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Simon Pegg: Critical Infrastucture Depends on Internet — Shutdown Would Be ‘Dropping a Bomb’ on a Nation

  Actor Simon Pegg warns that any widespread disruption of Internet service “would be like dropping a bomb on the country,” because “there a...

 Actor Simon Pegg warns that any widespread disruption of Internet service “would be like dropping a bomb on the country,” because “there are so many online things” people have become dependent on with regard to day-to-day living.

“We’re living in a very tenuous peace at the moment, particularly online,” Pegg told The Daily Beast while discussing his new cybersecurity-themed television series, The Undeclared War. “All of us, every major cyber player on Earth, has exploits already planted in each other’s cyber infrastructures.”

“We’re living out a similar deterrent situation as we did in the ’80s with the nuclear arsenals, in that everybody has things ready to go off,” the Star Wars actor continued. “All that stuff in the show about dropping Putin’s plane by 20,000 feet or switching the lights off in his office, that’s all doable — and to us as well.”

Pegg went on to say that “If the Internet shut down today, there would be catastrophic consequences. And that’s just switching off the Internet. There are so many online things we’ve come to depend on, from hospital appointments to just basic day-to-day living.”

“That would be like dropping a bomb on the country — it’s a similar thing, and it’s entirely feasible that it could happen,” the Star Trek actor added. “So yeah, it did make me feel like, oh shit, maybe the safe West is a myth.”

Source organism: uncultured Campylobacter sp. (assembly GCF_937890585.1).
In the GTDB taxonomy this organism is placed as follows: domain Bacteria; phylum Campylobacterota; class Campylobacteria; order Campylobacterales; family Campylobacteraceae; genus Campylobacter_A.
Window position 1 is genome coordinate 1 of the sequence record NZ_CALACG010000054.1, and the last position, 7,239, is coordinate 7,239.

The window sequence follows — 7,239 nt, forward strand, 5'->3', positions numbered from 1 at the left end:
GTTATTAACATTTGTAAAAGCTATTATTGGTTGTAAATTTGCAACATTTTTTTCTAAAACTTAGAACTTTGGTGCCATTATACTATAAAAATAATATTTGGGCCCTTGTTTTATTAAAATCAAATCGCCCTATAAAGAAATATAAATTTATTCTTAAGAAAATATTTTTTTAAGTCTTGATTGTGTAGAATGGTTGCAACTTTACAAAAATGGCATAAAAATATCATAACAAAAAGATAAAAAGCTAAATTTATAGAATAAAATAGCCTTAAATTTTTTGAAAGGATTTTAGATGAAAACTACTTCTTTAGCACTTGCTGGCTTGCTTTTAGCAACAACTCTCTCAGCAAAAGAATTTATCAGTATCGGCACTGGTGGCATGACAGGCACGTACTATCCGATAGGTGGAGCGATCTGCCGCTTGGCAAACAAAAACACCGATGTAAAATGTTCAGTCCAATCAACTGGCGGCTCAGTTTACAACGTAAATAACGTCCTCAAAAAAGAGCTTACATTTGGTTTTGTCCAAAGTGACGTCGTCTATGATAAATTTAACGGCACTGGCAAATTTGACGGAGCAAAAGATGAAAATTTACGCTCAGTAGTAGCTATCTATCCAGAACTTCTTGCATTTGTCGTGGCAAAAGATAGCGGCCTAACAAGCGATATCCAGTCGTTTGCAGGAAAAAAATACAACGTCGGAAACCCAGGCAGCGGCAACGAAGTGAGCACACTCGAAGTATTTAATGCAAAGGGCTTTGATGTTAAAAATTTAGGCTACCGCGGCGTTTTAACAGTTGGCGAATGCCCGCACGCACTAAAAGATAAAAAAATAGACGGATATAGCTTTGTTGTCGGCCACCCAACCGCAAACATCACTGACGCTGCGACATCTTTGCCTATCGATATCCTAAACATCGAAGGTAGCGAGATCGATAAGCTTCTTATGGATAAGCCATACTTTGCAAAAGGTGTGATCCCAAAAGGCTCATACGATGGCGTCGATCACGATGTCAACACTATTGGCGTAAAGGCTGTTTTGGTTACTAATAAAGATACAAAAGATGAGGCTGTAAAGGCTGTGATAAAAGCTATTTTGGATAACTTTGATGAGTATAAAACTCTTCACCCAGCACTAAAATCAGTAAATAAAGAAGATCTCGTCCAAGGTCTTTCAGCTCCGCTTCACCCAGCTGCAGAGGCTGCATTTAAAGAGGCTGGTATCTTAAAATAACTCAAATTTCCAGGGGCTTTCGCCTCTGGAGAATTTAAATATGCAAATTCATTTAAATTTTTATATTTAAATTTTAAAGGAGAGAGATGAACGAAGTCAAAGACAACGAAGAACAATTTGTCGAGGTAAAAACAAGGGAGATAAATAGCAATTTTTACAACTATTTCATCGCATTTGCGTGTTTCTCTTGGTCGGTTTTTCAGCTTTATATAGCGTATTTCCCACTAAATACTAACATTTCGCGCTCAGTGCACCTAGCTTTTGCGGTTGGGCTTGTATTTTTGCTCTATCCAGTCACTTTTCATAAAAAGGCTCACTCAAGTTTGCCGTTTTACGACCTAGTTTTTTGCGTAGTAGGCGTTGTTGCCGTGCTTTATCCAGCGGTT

While the actor admits that the loss of the Internet would be “catastrophic” for people, several social media platforms continue to censor content and ban users based on an ever-growing list of arbitrary rules on what left-wing activists deem unacceptable speech.

In March, Google-owned YouTube censored Ukraine On Fire, a 2016 documentary chronicling the events of Euromaidan, the uprising that overthrew Ukrainian president Viktor Yanukovych and installed a pro-E.U., pro-NATO government.

Last year, Twitter permanently banned then-President Donald Trump from its platform, while Facebook and Instagram locked the 45th president out of his accounts indefinitely. These social media platforms have also faced heavy backlash for banning and censoring a copious amount of other users over the years.

Platforms also censor and curtail content their users see. In one of the latest examples of seemingly endless examples of online censorship, in July, Twitter censored “Ellen Page” from trending after left-wing media outlets complained.

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